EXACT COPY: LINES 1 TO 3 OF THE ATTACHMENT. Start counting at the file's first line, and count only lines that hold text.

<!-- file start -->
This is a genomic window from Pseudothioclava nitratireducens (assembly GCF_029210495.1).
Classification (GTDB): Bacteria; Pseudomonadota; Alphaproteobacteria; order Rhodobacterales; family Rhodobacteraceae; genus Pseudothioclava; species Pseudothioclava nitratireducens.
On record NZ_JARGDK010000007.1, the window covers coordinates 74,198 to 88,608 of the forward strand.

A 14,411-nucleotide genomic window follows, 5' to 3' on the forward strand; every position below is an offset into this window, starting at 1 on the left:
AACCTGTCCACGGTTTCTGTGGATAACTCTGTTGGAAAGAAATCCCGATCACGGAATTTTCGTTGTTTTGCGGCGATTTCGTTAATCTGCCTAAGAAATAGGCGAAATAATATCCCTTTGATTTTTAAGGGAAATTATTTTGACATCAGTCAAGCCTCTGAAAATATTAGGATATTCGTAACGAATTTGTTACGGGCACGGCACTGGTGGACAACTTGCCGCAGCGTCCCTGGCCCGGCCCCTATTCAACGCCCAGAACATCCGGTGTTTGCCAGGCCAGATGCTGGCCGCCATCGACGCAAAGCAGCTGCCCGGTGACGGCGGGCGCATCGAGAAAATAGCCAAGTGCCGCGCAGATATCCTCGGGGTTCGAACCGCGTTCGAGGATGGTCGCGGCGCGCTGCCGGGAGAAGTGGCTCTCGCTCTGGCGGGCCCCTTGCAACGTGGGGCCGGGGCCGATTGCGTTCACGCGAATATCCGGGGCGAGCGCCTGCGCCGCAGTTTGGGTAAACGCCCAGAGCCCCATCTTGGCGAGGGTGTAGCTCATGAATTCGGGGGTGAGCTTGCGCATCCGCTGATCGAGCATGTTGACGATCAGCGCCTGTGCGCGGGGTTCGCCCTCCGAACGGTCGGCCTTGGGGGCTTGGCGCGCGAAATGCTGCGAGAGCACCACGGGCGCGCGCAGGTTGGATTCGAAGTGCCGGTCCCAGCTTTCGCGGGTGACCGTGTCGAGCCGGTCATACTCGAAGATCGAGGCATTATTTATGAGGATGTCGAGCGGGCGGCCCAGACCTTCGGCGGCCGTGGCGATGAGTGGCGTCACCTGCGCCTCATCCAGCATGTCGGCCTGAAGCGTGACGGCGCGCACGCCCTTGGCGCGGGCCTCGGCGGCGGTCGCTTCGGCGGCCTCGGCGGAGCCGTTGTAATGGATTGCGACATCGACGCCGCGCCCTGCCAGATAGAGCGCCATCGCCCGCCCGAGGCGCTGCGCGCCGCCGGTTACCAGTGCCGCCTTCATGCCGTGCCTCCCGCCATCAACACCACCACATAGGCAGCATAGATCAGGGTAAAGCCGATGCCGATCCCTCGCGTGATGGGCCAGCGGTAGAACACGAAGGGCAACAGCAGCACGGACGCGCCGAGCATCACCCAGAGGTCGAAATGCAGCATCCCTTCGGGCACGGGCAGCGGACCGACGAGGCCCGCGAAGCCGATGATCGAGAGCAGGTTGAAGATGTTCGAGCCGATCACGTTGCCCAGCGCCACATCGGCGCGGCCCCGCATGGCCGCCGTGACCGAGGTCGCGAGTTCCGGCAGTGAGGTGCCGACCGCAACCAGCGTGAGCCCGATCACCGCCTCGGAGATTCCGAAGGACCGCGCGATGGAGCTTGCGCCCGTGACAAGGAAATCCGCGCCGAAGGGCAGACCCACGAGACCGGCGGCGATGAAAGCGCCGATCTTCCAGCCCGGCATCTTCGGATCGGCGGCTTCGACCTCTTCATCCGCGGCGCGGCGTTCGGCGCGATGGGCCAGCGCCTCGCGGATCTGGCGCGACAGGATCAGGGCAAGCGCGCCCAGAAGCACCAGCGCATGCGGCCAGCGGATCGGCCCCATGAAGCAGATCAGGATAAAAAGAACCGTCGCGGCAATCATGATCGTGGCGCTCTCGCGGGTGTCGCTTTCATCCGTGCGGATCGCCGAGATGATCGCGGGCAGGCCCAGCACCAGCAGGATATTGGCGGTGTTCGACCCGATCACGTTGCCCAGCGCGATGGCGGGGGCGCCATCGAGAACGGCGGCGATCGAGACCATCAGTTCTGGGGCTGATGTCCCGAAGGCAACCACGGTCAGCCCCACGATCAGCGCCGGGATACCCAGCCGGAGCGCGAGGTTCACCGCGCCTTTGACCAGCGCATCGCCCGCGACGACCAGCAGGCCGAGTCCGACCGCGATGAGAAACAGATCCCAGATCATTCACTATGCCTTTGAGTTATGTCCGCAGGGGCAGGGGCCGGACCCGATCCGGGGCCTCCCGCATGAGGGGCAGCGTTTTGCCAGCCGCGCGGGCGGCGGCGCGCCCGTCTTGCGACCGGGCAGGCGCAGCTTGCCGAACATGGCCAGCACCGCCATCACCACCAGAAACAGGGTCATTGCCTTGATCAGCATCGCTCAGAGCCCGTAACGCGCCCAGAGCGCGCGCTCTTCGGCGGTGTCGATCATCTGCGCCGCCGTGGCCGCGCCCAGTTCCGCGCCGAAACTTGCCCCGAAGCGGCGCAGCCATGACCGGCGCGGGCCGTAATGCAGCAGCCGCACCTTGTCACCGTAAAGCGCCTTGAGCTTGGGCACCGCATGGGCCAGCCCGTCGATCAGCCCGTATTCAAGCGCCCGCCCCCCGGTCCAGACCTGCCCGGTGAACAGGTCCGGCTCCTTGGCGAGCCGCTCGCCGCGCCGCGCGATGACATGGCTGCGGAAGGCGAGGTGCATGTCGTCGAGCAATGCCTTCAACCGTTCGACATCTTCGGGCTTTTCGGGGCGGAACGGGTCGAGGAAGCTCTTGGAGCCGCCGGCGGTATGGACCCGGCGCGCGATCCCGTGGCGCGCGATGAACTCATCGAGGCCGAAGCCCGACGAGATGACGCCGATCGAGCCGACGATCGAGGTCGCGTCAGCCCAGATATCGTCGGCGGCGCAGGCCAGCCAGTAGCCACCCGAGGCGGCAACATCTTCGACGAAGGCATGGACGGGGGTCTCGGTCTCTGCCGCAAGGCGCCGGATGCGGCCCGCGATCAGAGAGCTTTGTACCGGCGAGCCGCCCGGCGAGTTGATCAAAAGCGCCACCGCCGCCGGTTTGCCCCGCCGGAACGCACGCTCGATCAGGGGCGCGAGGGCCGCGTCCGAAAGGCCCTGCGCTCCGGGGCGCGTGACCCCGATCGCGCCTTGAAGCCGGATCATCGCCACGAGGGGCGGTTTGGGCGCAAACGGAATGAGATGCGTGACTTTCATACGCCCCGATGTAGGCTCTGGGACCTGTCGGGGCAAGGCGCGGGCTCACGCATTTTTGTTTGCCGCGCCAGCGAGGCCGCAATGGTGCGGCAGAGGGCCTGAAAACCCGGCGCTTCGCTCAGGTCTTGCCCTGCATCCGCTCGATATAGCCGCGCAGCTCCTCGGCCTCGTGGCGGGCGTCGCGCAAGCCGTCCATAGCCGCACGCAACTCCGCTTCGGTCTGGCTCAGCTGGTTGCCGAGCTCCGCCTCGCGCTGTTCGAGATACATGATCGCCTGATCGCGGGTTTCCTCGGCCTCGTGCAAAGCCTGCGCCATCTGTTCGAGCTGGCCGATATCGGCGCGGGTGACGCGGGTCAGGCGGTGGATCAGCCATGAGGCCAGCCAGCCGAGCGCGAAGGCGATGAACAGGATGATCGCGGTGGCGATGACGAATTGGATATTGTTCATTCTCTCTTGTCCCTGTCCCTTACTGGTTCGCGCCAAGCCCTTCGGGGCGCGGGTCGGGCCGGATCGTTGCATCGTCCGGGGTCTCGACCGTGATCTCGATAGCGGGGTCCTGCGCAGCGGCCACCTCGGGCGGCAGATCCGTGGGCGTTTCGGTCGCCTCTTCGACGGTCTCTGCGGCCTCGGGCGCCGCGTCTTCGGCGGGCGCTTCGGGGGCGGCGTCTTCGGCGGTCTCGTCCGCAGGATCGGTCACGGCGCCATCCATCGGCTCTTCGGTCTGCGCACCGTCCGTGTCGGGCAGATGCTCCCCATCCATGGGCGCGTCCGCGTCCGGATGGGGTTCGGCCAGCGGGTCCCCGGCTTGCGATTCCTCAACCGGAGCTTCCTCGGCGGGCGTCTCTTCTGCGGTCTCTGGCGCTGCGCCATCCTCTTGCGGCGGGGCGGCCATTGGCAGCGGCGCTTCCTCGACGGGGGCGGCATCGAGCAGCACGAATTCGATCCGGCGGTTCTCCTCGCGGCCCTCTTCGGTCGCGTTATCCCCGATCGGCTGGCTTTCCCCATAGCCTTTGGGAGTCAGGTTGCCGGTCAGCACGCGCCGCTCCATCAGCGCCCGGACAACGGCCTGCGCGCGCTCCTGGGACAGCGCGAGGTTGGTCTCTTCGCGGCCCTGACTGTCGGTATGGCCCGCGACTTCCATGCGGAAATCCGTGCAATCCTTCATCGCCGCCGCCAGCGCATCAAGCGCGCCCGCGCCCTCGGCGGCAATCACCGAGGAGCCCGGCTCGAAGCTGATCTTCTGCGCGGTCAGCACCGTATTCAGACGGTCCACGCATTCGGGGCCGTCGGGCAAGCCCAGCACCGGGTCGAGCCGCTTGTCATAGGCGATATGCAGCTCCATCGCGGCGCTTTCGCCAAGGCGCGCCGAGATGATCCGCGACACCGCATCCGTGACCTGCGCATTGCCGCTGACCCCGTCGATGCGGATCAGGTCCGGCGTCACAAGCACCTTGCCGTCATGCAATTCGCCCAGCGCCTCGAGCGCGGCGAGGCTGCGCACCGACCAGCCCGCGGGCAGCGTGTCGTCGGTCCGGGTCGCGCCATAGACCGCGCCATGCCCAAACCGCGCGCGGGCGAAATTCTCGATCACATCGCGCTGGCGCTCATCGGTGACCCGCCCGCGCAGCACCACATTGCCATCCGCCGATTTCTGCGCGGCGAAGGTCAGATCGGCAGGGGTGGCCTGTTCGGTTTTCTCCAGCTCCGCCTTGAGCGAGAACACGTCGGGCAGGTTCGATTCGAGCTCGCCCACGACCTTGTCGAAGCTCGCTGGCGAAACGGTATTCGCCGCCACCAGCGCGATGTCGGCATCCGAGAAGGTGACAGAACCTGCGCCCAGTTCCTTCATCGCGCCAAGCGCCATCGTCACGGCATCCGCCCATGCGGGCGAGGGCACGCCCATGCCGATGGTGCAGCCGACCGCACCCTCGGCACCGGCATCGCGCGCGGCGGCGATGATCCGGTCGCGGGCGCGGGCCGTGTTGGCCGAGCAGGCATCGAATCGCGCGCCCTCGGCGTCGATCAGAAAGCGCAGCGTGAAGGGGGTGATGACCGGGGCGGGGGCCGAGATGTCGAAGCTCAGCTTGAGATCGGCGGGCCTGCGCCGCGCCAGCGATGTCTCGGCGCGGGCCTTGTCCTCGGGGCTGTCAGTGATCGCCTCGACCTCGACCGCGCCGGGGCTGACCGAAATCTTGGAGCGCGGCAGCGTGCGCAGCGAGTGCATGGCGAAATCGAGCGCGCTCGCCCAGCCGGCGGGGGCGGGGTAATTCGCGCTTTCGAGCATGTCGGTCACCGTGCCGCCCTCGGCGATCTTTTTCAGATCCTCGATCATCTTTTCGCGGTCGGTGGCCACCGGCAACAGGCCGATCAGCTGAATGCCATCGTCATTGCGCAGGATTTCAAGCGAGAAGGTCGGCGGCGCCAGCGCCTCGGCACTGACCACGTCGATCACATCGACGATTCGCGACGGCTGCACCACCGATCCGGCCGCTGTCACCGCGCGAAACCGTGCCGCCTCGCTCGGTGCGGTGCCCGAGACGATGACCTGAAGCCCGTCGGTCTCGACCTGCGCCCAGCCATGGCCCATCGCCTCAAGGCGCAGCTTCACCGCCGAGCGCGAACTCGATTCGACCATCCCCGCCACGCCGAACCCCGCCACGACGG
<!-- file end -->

This is a genomic window from Pseudothioclava nitratireducens (assembly GCF_029210495.1).
Classification (GTDB): Bacteria; Pseudomonadota; Alphaproteobacteria; order Rhodobacterales; family Rhodobacteraceae; genus Pseudothioclava; species Pseudothioclava nitratireducens.
On record NZ_JARGDK010000007.1, the window covers coordinates 74,198 to 88,608 of the forward strand.